DLR’s EXACT Future Dreams

Dean Sigler Batteries, Biofuels, Diesel Powerplants, Electric Powerplants, hydrogen, Hydrogen Fuel, Sustainable Aviation Leave a Comment

DLR, the German Aerospace Center (Deutsches Zentrum für Luft- und Raumfahrt) predicts practical ways to achieve dreams of carbon neutral flight.  EXACT (Exploration of Electric Aircraft Concepts and Technologies Projects is not an exact depiction of aircraft on the drawing board, but a conceptual program for creating the craft and infrastructure of future flight.

The EXACT project is developing a concept for climate-friendly flying in commercial aviation and takes into account the complete life cycle of an aircraft, its components and its fuel.  DLR looks beyond the aircraft designs themselves to include sustainable energy sources, powerplant types, and even flight route planning.

Goals and Approaches

The plan cites the following goals and approaches:

  • “New DLR aviation strategy charts the research path towards emission-free flying.
  • “The energy requirements of upcoming aircraft must be reduced to at least half by 2050.
  • “The climate-neutral aviation of the future requires highly efficient aircraft configurations and an intelligent mix of alternative drive concepts.
  • “Climate-optimized flight routes offer an important savings perspective for all aircraft.
  • “By virtualizing development and approval, the speed of innovation can be accelerated by a factor of two and new technologies can be made available more quickly to the market.
  • “Focus: Aviation, climate-friendly flying”

Lessons learned from any one aspect of the investigations could be applied to different forms of transportation and infrastructure.

Aircraft Configuration Options

DLR forecasts at least three concepts that use electricity and sustainable aviation fuels to clear the air and make flying possibly less expensive.  One can see the base concepts in a dense PowerPoint from the Hamburg contingent of DLR.

Three options come through as being realizable and most hopeful, on time and on budget.  The first is a simple adaptation of existing technology, but with a perhaps significant change in infrastructure.

Turbo drives with sustainable fuels for long distances

EXACT’s turboprop option would retain operational characteristics, but use SAF fuel option

Turboprops are already a constant in regional aviation.  They are slower than pure jets and cruise at lower altitudes.   Because they are slower, they use significantly less fuel.  DLR notes, “This option is not only ecologically advantageous, but is also worthwhile for airlines from an economic point of view. Running on fossil fuels already reduces the impact on the climate by more than 40 percent; using sustainable fuels would reduce the impact on the climate even further. The aircraft under consideration has a range of 2,800 kilometers” (1,736 miles).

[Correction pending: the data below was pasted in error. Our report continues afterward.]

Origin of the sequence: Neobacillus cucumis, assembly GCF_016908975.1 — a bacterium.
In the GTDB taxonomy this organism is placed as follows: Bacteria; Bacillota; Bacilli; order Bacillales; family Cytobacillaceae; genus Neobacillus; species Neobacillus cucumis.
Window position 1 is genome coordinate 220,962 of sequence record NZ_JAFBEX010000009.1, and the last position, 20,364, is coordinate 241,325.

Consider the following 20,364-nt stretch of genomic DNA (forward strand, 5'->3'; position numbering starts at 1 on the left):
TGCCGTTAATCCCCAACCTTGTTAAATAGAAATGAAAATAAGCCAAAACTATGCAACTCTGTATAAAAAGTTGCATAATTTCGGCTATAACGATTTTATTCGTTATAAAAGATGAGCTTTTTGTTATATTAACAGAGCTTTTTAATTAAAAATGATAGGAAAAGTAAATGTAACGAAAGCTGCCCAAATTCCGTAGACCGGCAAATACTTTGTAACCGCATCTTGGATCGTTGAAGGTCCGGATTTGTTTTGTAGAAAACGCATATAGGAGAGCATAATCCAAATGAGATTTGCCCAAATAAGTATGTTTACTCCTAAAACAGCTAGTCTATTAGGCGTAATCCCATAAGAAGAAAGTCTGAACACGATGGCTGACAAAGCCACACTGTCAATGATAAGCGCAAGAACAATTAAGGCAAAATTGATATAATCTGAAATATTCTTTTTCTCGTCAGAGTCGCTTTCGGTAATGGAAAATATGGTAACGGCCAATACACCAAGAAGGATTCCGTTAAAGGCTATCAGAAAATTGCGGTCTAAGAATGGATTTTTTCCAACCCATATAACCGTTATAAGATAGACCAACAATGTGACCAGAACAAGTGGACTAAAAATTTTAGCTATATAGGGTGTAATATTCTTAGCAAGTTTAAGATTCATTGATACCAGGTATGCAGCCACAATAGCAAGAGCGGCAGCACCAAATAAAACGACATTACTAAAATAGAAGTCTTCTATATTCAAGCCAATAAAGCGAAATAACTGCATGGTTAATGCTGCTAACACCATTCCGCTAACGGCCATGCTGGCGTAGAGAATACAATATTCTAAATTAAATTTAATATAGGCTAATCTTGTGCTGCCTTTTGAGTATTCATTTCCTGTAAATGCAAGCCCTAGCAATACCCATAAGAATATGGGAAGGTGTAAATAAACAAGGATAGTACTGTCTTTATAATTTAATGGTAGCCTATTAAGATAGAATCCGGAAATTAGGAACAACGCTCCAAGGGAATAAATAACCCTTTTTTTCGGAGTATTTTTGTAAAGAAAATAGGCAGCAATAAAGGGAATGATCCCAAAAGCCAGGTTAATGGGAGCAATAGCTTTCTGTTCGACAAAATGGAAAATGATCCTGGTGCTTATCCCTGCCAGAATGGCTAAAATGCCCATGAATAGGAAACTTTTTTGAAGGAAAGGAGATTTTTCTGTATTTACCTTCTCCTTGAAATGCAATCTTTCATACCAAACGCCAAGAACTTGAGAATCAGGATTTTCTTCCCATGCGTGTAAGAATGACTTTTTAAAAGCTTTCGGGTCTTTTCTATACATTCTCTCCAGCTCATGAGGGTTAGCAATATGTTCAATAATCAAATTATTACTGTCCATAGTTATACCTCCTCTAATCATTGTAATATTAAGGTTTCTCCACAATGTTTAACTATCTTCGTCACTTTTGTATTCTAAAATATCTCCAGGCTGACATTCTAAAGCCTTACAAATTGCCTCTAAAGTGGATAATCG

Wassertstoff (Hydrogen) Mild Hybrid

DLR EXACT mild hybrid with wassertstoff (hydrogen) used in direct combustion.  The Perlan Project’s Blue Condor experiments are already using such an approach in a jet motorglider.

DLR suggests, “Hydrogen-powered aircraft can reduce climate impacts by at least 80 percent. ”  DLR explains that economies require reasonable fuel production costs.  That combined with synthetic kerosene could help achieve ranges up to 1500 kilometers (930 miles).

Plug-in Hybrid

DLR EXACT Plug-in Hybrid

Daniel Silberhorn, head of the EXACT project, shares a startling element of the project.  “What may seem surprising at first glance is the fact that the battery-electric hybrid concept performed best. Due to the high mass of the batteries and the rather short range, operation with batteries was previously considered more promising for smaller aircraft used on short-haul flights. In fact, the plug-in hybrid architecture means that larger, market-relevant aircraft can also be powered with it.”   To make this an ecological reality, “Sustainable production with a very high recycling rate and a long battery life,” are key. Batteries alone could enable 500 kilometers, while a hybrid-electric craft with sustainable fuel could travel up to 2,800 kilometers.

Added Thoughts

All three of these designs (DLR seems to have over a dozen potential candidates for future development) have longer than usual, high-aspect wings – hence the folding wingtips.  These will help the craft to fit in conventional jetways.  The longer wings allow added range and probably rates of climb and fuel-efficient cruising.  Beyond the aircraft configurations, future airline flight will require different fuel production and distribution. clean ground support, and myriad other changes – all of which will reduce emissions from an increasingly important part of the world’s transportation network.

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